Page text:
Gaming Tests: Deus Ex Mankind Divided

Deus Ex is a franchise with a wide level of popularity. Despite the Deus Ex: Mankind Divided (DEMD) version being released in 2016, it has often been heralded as a game that taxes the CPU. It uses the Dawn Engine to create a very complex first-person action game with science-fiction based weapons and interfaces. The game combines first-person, stealth, and role-playing elements, with the game set in Prague, dealing with themes of transhumanism, conspiracy theories, and a cyberpunk future. The game allows the player to select their own path (stealth, gun-toting maniac) and offers multiple solutions to its puzzles.

DEMD has an in-game benchmark, an on-rails look around an environment showcasing some of the game’s most stunning effects, such as lighting, texturing, and others. Even in 2020, it’s still an impressive graphical showcase when everything is jumped up to the max. For this title, we are testing the following resolutions:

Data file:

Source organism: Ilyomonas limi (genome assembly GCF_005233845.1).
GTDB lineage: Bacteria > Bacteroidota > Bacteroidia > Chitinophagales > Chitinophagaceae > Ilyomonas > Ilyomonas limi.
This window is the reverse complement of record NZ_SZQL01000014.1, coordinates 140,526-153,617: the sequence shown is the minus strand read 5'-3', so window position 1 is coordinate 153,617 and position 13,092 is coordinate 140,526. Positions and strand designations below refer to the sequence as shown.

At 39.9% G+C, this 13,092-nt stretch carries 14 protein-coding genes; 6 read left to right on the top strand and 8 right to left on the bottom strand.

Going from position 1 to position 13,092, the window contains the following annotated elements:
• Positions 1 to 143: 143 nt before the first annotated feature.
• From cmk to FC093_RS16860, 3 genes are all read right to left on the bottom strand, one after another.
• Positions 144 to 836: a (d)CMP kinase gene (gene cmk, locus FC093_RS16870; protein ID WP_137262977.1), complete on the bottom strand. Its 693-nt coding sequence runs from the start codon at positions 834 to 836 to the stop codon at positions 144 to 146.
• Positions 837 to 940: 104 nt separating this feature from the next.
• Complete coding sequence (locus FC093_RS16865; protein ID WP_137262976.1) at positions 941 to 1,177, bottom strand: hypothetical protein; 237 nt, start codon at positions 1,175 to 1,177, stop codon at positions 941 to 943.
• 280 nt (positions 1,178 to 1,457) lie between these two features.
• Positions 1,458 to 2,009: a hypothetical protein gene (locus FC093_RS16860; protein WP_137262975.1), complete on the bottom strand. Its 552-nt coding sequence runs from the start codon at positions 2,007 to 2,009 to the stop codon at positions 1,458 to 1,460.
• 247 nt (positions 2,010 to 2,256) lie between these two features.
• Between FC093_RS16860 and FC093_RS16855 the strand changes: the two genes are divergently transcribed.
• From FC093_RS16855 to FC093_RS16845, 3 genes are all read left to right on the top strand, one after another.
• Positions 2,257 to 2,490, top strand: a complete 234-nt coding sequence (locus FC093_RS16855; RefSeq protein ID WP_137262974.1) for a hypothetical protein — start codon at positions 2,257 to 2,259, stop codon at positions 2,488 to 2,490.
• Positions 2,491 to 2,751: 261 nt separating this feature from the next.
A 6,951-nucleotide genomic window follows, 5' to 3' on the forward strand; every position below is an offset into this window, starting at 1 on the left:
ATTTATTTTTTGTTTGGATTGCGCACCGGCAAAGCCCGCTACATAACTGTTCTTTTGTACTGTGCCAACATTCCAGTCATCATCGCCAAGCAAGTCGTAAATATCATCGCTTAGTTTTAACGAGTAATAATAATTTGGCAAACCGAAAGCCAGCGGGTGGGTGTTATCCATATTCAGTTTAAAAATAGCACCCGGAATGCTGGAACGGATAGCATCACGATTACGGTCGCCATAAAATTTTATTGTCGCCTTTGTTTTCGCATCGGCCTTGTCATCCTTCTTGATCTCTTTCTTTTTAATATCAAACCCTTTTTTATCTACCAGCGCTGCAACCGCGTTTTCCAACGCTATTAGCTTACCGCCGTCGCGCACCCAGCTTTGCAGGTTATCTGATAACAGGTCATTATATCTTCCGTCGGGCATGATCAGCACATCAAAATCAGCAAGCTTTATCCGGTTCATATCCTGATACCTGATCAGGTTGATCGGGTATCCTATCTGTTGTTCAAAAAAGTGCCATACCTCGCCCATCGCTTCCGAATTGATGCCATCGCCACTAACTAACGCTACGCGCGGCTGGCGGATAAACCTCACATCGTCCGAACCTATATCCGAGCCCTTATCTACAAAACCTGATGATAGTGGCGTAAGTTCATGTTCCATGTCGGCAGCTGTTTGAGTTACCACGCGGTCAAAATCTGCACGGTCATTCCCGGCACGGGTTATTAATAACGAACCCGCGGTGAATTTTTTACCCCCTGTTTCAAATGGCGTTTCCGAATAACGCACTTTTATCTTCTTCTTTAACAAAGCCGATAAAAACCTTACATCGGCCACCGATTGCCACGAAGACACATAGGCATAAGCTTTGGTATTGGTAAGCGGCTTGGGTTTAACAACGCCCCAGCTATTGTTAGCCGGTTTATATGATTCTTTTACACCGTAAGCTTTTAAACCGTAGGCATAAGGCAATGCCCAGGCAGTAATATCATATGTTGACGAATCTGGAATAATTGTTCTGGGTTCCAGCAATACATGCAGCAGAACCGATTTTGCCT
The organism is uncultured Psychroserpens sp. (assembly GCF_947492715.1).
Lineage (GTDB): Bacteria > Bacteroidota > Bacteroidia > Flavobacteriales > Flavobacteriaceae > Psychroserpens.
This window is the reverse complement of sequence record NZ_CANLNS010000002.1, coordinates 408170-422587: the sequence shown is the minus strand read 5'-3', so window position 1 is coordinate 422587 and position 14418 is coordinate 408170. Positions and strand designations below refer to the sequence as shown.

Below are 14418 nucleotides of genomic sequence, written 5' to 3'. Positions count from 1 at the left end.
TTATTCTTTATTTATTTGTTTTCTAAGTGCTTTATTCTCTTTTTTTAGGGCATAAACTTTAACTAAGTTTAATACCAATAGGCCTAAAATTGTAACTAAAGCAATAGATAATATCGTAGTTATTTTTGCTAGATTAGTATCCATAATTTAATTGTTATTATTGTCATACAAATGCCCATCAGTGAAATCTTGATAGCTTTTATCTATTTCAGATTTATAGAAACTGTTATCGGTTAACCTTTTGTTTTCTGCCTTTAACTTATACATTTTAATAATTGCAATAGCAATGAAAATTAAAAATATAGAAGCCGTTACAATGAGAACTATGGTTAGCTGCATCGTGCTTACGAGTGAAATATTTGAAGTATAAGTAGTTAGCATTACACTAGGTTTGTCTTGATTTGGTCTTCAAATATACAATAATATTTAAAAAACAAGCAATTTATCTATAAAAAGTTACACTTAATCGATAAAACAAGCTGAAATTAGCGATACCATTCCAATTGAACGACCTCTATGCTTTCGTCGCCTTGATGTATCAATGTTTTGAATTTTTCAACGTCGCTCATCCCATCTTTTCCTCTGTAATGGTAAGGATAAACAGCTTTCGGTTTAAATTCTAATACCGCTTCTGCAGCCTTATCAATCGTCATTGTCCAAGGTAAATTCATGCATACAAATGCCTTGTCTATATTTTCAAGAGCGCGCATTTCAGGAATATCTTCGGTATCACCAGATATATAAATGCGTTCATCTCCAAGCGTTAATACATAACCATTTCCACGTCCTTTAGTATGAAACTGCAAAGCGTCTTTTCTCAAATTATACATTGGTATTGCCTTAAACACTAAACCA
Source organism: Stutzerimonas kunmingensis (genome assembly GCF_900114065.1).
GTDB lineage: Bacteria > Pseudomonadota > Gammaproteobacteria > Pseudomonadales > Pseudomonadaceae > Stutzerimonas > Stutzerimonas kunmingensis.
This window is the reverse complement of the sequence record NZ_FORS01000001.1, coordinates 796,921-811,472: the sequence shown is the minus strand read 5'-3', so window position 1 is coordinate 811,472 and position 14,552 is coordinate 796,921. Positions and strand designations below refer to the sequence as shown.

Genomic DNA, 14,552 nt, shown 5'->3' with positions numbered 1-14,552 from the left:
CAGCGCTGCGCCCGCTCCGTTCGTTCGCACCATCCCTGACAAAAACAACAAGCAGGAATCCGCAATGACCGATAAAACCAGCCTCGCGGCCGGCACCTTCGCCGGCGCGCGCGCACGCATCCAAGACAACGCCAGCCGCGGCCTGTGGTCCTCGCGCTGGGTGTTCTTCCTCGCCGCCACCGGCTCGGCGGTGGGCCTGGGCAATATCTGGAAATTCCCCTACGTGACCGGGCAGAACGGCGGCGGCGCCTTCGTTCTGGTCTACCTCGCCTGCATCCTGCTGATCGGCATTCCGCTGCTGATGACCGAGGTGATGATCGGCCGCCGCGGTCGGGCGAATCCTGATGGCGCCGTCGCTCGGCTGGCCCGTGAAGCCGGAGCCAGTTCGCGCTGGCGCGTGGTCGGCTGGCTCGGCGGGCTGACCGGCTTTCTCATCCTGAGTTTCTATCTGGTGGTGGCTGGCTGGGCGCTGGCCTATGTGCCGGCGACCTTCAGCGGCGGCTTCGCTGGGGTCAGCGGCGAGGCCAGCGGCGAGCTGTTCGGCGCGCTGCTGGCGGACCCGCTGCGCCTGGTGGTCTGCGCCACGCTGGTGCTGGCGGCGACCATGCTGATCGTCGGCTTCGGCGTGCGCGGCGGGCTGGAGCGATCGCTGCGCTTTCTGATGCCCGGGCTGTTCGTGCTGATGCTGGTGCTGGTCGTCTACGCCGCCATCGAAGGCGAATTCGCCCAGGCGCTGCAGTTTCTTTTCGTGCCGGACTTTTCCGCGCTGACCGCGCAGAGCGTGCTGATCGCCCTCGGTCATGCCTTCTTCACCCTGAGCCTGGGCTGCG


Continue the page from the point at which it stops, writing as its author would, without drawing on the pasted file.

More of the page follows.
• 600p Low, 1440p Low, 4K Low, 1080p Max

The benchmark runs for about 90 seconds. We do as many runs within 10 minutes per resolution/setting combination, and then take averages and percentiles.

AnandTech Low Resolution
Low Quality
Medium Resolution
Low Quality
High Resolution
Low Quality
Medium Resolution
Max Quality
Average FPS
95th Percentile

DEMD is often considered a CPU-limited title, so when the 11700K is better than the older Intel CPUs is at the low resolution, low quality setting, that confirms that. But as we ramp up the resolution, and the quality, the 11700K falls behind ever so slightly in both averages and percentiles.

All of our benchmark results can also be found in our benchmark engine, Bench.

CPU Tests: SPEC Gaming Tests: Final Fantasy XIV
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  • ottonis - Saturday, March 6, 2021 - link

    How is Ryzen 5800x AMD's "best of the best"?
    It clearly is not but just about somewhere in the middle. If you want AMD's best consumer CPU, you gonna look at the 5950x.
    From the perspective of AMD, completely outsourcing manufacturing was the only way to reap the benefits of latest and greatest process nodes.